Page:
Just a 7.1-win difference Pythagorean-wise between these teams, and I have Sixers in six as the most likely outcome. Of the four first-round series in the East, this is the one I project to go the longest.
There is a chance for things to get feisty and valuable here for Brooklyn, for a few reasons. Embiid’s health for the series has now been called into question. Brooklyn played well against Philadelphia in the regular season. And price-wise, the 76ers are being inflated because of their reputation, what they accomplished last year, and their star power compared to the Nets.
I don’t hate taking a shot here with Brooklyn +440, but I think I’d rather just make a smaller bet on them +1.5 or +2 games, depending on prices when those markets open, with the Nets keeping it closer than the market most likely expects.
Advice: Brooklyn +1.5/+2 games (shop around for best price)
No. 2 Toronto (-1150) vs No. 7 Orlando (+738)
This seems like a good time to pivot to another topic: the concept of the “hot” team. The team that won all its games down the stretch, fighting for that playoff spot, and can now be a tough out in the first round.
Well, I can’t really find data to support that at all. Second half wins, Pythagorean expectancy, efficiencies, win shares, ratings, etc. None of them really point to the idea that if you closed strong, you have an edge compared to the market.
Sorry, Orlando, you’re actually supposed to be this big of an underdog.
These teams have a 12.4 Pythagorean win difference, the third-highest difference in the first round (second-highest if you use Indiana’s full-season, which I did not). When a team has a 10-plus advantage in this area, it is 36-3 in the first round in the past 10 years.
So yeah, Toronto -1150 makes sense. Toronto in five is the most likely series outcome in my opinion, but none of these opinions are different than the market.
No. 1 Golden State (-20000) vs No. 8 LA Clippers (+7500)
Let’s save some space in this piece. This projects to be Warriors-in-five a lot of the time, and sometimes it’s a sweep.
I make the series length an average of 5.2, so if you really want to give the Clippers credit for being feisty you could play them +2.5 games or the series to go over 5.5, both of which are most likely going to fetch a good price. But I am not doing so.
No. 4 Houston (-330) vs No. 5 Utah (+270)
Our first truly interesting first-round series. Why is it so interesting? Because Utah is a better team than Houston. The Jazz had better numbers, a higher win expectancy, and played better than the Rockets the second half of the season. Utah is better than Houston. And yet, the Rockets have home-court in the series and are -330.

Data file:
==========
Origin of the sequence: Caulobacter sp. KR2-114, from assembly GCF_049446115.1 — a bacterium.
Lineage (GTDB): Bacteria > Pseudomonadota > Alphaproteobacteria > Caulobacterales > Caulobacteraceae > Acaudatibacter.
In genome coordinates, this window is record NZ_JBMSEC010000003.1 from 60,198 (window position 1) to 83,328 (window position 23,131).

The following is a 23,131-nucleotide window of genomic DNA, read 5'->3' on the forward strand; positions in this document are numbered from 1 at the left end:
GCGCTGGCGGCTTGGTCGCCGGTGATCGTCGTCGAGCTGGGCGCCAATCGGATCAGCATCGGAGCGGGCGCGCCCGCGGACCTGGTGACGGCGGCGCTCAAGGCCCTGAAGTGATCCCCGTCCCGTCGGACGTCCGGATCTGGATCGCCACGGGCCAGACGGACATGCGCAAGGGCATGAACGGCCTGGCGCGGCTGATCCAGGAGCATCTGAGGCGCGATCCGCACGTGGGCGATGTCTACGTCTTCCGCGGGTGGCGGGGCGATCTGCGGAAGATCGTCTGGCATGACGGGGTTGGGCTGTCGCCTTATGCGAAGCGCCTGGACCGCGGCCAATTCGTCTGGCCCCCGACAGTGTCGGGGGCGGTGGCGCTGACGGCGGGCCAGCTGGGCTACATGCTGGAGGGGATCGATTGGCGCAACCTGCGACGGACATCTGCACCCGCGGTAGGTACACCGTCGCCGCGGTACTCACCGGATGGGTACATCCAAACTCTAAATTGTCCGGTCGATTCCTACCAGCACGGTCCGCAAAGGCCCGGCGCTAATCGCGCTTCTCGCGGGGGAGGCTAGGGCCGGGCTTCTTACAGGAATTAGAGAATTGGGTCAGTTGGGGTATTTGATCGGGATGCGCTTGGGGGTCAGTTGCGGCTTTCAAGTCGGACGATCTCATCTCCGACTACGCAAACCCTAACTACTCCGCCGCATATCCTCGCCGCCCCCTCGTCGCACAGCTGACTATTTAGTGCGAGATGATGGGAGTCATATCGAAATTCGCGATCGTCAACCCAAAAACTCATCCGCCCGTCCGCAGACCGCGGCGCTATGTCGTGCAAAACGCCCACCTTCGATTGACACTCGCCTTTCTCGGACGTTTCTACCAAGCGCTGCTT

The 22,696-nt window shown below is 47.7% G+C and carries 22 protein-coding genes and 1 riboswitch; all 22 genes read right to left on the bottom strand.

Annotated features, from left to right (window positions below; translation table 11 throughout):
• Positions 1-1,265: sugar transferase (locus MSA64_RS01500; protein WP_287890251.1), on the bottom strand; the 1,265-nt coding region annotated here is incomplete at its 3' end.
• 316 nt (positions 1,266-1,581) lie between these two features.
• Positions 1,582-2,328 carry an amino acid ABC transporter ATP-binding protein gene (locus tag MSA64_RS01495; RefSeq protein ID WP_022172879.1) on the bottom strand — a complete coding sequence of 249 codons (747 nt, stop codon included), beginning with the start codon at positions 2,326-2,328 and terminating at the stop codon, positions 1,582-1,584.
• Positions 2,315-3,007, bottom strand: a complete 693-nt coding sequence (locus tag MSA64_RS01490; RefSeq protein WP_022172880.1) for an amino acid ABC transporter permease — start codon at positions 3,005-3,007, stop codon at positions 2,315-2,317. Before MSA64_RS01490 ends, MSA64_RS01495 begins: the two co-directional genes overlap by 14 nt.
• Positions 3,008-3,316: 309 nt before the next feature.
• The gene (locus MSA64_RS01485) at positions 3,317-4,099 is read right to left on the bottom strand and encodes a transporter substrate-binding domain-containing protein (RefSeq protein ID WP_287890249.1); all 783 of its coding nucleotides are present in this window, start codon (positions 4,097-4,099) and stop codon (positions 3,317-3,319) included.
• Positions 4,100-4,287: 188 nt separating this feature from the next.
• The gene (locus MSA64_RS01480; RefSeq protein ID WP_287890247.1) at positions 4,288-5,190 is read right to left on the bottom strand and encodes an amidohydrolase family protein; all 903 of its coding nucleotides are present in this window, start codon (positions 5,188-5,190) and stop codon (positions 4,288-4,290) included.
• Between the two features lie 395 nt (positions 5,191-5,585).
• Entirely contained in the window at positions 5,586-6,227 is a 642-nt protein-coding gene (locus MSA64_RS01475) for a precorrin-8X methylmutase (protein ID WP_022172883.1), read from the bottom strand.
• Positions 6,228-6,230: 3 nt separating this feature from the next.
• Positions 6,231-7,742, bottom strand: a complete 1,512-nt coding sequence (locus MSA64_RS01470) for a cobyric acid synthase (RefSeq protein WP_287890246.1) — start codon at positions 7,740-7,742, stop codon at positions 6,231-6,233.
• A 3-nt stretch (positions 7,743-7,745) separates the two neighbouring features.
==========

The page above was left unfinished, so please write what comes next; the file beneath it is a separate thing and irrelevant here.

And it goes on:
When a favored team has a worse Pythagorean win expectancy than their opponent the past 10 years, they are 4-4. Interestingly, all eight series went either six or seven games. Basically, the better talent of one team met the home-court of another, and evened things out, if you want to think of it that way. Houston is a -5.1 here in win expectancy.
The Rockets have the stars, a strong MVP candidate, and the reputation of nearly making the finals last year, which may be inflating their price. In reality, they are worse than last year’s team, and specifically worse defensively, with Trevor Ariza (and even Luc Mbah a Moute) gone, and P.J. Tucker a year older.
Can Utah find a way to score more in this series than they did last postseason? I don’t know, but I think of all the first-round series this is the one I’d be most confident going the distance. I have the average length of this series at 6.35 games, the longest of any series this round.
Advice: Over 5.5/6 game props should be bet, as should Utah +1/1.5 games (which is probably going to be a great price as a derivative given the mis-pricing of the series overall). Houston in exactly seven isn’t bad if you want a fun ticket that won’t hit as often.
No. 3 Portland (+120) vs No. 6 Oklahoma City (-140)
Another series that may end up going the distance (average length by my calculation: 6.043 games).
Why are the Thunder getting this much credit? They had a slightly worse win expectancy, Paul George may be playing with zero functional shoulders, and the Blazers have home court. I’m not saying Portland should be favored, but I think plus-money on either side is a +EV bet in this series. Since that happens to rest with Portland currently, that would be my recommendation.
If Portland happens to win Game 1 at home and you don’t wanna sweat it any more because George looks better than you thought, you can always buy out with OKC -plusmoney to win the series afterwards and call it a day, profit locked up.
Advice: Portland +120
No. 2 Denver (-245) vs No. 7 San Antonio (+205)
No one on Earth knows whether you can trust Denver. I am really at a loss in this series, as a result. This actually lined pretty close to what I had. The Nuggets have a small win-expectancy advantage and home-court, but at the same time, they have no playoff experience and face the model of consistency in the sport.
I would not blame you for taking a shot with San Antonio +205 here, because how can we have any idea what to expect from the Nuggets? If they’re really an unknown, and I get +205 with Gregg Popovich, can that really be so bad? Purely from a numbers standpoint, though, this is close enough that I wouldn’t recommend doing anything.